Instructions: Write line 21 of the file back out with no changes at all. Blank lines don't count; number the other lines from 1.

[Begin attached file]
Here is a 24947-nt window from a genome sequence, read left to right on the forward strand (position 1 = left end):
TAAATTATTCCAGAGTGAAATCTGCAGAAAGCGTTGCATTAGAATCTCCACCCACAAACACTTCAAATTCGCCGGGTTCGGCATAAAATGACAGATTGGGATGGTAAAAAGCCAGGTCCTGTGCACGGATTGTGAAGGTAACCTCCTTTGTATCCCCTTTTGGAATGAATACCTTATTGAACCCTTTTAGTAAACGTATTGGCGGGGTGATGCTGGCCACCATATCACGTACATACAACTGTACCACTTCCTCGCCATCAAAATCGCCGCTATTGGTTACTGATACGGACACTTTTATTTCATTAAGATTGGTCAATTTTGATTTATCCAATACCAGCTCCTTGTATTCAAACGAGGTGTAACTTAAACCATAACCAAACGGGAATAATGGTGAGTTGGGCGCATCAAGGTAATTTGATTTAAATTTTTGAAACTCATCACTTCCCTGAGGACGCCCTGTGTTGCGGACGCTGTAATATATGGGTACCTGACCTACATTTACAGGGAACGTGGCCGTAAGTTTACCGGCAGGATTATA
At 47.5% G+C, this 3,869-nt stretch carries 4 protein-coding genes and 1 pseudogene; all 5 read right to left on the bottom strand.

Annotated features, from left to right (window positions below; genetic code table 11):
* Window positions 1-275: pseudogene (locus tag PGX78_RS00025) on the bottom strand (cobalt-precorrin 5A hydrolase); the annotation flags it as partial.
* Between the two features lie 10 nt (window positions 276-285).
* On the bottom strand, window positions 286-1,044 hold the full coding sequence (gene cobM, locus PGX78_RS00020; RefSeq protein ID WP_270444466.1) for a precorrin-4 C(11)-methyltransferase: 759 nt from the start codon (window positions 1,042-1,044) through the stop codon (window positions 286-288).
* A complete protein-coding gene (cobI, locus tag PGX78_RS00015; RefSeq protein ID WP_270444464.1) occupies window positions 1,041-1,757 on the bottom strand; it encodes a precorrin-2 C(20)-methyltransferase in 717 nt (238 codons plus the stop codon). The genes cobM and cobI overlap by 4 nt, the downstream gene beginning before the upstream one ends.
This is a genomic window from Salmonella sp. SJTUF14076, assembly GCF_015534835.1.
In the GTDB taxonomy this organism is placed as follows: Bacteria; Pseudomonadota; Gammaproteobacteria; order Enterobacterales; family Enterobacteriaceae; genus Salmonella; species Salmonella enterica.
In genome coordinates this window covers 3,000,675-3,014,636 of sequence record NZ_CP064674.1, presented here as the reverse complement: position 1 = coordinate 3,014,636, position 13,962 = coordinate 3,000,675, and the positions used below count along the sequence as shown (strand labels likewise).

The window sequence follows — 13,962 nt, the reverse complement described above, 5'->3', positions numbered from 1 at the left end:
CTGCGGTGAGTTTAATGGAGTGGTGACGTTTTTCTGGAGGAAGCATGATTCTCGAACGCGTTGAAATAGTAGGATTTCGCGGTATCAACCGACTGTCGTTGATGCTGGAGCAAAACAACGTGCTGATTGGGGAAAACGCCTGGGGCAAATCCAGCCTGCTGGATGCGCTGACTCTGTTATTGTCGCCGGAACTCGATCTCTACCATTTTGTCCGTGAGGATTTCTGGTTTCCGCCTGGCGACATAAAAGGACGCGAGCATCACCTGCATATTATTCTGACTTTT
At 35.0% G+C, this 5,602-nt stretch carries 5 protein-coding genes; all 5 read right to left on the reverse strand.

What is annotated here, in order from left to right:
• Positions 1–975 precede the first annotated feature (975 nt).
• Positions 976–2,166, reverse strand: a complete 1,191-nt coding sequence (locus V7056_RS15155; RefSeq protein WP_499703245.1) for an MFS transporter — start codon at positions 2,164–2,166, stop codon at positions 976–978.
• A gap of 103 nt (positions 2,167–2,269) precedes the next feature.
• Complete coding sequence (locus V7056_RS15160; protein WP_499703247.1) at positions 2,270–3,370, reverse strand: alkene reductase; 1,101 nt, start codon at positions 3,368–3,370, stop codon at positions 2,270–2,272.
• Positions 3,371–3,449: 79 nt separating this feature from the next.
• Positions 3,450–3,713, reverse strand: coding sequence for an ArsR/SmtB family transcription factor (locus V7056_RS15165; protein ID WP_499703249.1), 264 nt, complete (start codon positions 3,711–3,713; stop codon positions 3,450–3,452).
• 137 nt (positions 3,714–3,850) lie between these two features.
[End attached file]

• Positions 3,450–3,713, reverse strand: coding sequence for an ArsR/SmtB family transcription factor (locus V7056_RS15165; protein ID WP_499703249.1), 264 nt, complete (start codon positions 3,711–3,713; stop codon positions 3,450–3,452).